The call for a “renegotiation” of the Lansdowne Road Agreement by the unions follows a €40 million pay offer to the Garda (police) to avoid planned strike action. This has been recommended by the Labour Court, which poses as an arbitration body but has a history of anti-worker judgements in industrial disputes. This decision to better fund the repressive state apparatus to ensure its loyalty has been used by the unions to cloak the Labour Court’s long record of implementing wage cuts and job losses.
The muted sabre rattling regarding future strike action will similarly be a cover for SIPTU and the other unions in the public sector concocting a deal with the government which at best will restore only a fraction of the overall cuts to pay and conditions. More no-strike clauses will be added in exchange for this supposed “victory.” While posturing as defenders of the interests of workers, in practise the union bureaucracy is trying to re-establish the “social partnership” agreement with the government it enjoyed before and after 2008.
Enda Kenny’s minority Fine Gael government are already committed to talks in June 2017 when the Lansdowne Road Agreement officially runs out.
The day after Jack O’ Conner of SIPTU announced his strike ballot, the national executive council of the union asked its groups in the public service to postpone the ballots until December 1 to facilitate “further talks by the Irish Congress of Trade Unions (ICTU) and contacts with the government on the pay issue.”
The Civil Public and Services Union (CPSU), with around 13,000 members, posted a circular on its web site on November 23, stating, “Unions agreed measures to help restore the public finances, but the Government committed to ensuring that when those finances were restored, the lower paid would be the first to benefit” (emphasis added). Fine Gael is in reality presiding over a severe housing crisis and growing poverty levels, despite an upturn in employment. According to the Economic Research Institute one in every seven of the Irish population (15.2 percent) lives on an income below the official poverty line. Given a population of approximately 4.61 million, this means that just over 700,000 people live at risk of poverty.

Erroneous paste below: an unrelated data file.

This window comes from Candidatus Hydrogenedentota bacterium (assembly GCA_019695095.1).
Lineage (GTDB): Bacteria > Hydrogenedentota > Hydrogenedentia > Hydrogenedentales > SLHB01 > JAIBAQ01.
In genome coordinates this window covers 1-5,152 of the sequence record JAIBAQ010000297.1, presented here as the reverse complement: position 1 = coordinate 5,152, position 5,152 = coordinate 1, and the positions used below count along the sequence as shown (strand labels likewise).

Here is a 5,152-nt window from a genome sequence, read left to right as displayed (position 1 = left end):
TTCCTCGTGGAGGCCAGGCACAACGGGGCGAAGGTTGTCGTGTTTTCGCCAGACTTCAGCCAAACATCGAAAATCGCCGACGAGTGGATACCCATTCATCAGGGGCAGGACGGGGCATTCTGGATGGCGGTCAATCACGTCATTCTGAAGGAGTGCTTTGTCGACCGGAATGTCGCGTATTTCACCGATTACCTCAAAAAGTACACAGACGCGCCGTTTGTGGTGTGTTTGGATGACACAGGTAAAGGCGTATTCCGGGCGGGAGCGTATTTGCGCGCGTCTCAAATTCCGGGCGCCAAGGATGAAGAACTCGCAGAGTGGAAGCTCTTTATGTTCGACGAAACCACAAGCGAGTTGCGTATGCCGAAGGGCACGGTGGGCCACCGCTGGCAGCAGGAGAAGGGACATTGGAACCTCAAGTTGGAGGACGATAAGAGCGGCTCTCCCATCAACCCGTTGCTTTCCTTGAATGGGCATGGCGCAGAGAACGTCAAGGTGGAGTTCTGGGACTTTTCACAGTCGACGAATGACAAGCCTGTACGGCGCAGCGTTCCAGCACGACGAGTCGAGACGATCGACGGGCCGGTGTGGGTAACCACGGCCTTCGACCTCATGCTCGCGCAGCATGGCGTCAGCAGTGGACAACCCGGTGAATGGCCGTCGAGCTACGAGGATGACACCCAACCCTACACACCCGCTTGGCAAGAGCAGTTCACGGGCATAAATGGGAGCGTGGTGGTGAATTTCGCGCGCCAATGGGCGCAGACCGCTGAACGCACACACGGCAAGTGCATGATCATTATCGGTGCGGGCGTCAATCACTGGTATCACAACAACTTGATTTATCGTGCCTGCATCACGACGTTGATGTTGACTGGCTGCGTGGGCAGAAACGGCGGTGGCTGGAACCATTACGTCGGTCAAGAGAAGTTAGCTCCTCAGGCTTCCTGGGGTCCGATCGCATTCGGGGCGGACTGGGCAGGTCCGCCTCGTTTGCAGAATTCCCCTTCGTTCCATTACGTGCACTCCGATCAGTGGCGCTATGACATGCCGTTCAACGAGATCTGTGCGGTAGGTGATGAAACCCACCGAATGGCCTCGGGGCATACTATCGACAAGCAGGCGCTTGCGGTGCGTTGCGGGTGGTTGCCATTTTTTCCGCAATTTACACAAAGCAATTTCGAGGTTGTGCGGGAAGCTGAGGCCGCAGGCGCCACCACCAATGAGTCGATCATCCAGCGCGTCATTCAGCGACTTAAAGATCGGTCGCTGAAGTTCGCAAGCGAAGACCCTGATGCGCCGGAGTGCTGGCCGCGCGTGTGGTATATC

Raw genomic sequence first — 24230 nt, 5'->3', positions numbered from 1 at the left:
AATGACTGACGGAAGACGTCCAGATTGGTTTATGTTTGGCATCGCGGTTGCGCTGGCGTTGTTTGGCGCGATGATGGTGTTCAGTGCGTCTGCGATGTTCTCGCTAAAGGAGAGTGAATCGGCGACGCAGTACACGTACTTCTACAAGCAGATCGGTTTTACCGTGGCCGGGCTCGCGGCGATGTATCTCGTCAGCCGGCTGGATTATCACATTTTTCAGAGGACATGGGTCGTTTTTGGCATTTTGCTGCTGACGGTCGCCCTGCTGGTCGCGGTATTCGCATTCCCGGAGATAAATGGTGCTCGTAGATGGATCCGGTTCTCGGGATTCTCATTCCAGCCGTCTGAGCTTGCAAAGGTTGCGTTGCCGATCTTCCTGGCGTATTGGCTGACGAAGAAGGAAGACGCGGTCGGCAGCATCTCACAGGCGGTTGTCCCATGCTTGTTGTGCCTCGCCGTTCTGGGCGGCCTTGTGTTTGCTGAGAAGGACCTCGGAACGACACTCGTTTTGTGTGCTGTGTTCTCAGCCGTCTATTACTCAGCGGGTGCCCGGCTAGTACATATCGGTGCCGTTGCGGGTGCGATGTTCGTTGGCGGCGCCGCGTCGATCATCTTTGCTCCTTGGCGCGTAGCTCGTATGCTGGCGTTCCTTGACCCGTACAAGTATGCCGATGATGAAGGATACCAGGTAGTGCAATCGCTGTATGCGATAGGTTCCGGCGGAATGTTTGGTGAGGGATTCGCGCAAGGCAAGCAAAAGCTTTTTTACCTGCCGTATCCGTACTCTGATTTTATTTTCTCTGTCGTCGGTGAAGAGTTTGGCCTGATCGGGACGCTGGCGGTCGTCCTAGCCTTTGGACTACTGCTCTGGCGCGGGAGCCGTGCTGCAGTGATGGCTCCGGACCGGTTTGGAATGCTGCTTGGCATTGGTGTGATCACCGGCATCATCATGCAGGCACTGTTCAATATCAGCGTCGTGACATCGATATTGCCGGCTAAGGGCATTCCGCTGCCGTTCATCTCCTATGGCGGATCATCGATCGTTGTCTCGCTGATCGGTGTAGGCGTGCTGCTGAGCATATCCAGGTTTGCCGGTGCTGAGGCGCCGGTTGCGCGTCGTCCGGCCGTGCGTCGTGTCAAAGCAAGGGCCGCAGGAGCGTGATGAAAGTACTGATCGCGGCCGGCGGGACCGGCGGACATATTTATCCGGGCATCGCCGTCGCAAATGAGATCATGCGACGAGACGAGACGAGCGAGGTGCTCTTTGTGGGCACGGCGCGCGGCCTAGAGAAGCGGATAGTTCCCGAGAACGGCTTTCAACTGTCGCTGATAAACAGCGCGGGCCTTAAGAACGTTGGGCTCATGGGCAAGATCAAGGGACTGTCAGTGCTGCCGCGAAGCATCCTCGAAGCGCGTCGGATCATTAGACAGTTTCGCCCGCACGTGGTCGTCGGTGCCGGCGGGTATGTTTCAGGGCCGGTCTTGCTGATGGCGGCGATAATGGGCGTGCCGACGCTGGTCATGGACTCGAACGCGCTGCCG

The union leaders have been immune to the hardships they have helped to impose on their members. All but one Irish union leader is on a salary of more than €100,000, with the highest paid on a package of just under €200,000. Many receive additional generous expenses and all are in defined benefit pension schemes. While the most devastating austerity measures and pay cuts were being shouldered by the working class in 2009, the head of the Impact union, Peter McLoone, was being paid €171,313 a year. Shay Cody, the current head of Impact, is on €162,062 a year. Irish Bank Officials’ Association (IBOA) head Larry Broderick is the highest paid union leader, at €198,646 annually.
There is no possibility that working people will improve pay and conditions or mount a real struggle against the Irish ruling elite by depending on the unions. It is an illusion from which a growing number of workers have broken. Union membership has now plummeted from a high of 46 percent in 1994 to its present level of 29 percent. Almost 70 percent of these workers are in the public service. A genuine opposition movement can develop only to the extent that working people break organisationally and politically from the unions and build independent organisations of class struggle and a new socialist party.